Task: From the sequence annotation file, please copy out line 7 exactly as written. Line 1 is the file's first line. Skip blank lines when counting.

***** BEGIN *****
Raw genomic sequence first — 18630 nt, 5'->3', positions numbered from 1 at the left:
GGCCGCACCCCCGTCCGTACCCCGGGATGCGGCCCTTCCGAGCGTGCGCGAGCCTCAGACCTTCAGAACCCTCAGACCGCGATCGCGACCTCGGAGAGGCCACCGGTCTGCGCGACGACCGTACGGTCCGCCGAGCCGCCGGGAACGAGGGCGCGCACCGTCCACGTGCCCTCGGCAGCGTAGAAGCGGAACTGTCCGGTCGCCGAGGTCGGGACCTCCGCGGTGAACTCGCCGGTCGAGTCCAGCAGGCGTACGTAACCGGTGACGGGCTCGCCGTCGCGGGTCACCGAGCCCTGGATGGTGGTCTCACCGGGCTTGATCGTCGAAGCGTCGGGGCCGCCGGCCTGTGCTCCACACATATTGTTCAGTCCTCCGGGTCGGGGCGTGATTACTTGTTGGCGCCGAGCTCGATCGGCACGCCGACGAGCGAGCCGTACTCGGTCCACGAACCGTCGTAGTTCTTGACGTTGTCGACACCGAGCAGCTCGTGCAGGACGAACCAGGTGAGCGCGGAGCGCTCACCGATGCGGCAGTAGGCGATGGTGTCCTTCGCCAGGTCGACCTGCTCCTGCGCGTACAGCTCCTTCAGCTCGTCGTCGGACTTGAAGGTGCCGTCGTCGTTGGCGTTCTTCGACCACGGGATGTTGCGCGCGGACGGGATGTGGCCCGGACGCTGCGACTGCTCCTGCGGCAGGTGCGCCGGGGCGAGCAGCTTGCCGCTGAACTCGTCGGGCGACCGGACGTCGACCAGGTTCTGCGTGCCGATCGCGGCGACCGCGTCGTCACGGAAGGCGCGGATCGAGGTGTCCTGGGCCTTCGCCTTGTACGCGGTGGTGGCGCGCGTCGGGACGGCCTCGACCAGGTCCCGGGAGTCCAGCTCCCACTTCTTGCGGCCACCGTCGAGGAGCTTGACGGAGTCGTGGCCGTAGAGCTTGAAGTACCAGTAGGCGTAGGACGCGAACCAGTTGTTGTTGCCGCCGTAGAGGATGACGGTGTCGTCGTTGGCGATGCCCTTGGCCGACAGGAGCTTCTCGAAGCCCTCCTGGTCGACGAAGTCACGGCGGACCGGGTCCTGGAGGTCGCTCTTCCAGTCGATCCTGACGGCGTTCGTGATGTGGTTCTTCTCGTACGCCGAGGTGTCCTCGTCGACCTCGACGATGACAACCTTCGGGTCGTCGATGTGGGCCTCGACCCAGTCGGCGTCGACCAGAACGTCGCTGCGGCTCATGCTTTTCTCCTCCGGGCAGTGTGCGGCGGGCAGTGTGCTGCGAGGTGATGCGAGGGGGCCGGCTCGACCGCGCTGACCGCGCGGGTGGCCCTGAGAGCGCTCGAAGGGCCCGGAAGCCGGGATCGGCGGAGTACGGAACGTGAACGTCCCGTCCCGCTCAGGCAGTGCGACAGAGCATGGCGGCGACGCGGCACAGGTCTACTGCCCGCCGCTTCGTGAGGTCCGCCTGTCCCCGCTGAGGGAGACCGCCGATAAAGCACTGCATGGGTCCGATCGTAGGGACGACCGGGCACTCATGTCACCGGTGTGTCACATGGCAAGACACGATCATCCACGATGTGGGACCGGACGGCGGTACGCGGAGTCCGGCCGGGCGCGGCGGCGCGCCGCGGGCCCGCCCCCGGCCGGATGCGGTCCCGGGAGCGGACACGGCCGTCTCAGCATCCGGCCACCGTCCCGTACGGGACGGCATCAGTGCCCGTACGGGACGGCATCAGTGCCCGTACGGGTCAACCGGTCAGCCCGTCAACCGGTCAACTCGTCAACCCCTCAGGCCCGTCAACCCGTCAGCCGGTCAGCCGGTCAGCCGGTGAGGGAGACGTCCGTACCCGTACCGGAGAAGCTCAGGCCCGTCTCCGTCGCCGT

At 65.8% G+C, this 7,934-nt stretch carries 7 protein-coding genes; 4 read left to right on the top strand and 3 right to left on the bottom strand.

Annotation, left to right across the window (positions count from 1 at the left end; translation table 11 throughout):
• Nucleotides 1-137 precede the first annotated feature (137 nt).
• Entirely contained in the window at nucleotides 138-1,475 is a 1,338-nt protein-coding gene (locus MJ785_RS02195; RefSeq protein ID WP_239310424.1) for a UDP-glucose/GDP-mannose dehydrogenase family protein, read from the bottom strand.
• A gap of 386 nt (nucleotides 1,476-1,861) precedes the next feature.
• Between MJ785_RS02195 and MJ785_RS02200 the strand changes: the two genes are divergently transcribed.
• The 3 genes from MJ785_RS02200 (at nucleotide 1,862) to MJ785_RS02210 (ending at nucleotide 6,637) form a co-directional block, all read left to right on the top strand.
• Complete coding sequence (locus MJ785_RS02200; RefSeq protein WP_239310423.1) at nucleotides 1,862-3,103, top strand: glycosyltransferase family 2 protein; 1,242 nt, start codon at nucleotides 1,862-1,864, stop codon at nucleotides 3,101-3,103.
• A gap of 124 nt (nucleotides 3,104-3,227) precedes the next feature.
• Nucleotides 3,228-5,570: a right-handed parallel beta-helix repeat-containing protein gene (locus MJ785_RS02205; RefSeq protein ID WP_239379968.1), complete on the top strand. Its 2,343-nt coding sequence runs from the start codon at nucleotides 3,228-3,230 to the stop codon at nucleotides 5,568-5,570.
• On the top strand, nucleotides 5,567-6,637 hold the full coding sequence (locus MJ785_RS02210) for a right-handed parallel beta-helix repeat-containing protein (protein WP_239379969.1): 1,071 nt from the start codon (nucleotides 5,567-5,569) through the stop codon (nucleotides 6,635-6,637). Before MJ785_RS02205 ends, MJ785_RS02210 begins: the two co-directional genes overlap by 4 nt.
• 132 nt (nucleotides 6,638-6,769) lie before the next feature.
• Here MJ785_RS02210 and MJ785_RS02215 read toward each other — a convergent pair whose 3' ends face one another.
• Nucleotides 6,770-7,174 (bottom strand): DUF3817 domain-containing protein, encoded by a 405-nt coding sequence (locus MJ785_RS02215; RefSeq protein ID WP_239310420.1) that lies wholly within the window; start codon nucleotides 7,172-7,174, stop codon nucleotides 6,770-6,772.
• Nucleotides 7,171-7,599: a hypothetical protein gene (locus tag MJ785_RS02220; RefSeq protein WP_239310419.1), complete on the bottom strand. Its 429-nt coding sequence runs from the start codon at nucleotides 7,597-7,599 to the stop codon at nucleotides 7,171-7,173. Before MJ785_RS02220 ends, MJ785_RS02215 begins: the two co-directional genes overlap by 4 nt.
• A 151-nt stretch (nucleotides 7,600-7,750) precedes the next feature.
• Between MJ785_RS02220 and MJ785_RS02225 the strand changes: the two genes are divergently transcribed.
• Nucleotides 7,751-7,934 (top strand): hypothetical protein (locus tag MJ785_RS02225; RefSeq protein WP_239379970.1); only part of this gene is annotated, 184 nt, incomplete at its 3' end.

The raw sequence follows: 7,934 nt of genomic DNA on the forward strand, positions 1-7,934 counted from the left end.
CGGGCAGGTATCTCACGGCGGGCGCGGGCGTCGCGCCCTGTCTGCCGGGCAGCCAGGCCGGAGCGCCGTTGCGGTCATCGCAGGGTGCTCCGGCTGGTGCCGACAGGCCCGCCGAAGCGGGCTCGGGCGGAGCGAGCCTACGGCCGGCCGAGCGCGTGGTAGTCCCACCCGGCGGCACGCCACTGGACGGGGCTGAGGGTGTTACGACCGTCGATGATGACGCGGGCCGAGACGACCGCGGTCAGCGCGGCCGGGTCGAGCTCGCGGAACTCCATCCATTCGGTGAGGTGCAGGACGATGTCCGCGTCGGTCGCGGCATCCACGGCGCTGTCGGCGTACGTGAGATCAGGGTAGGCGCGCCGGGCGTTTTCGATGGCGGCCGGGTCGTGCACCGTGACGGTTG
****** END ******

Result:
• A gap of 386 nt (nucleotides 1,476-1,861) precedes the next feature.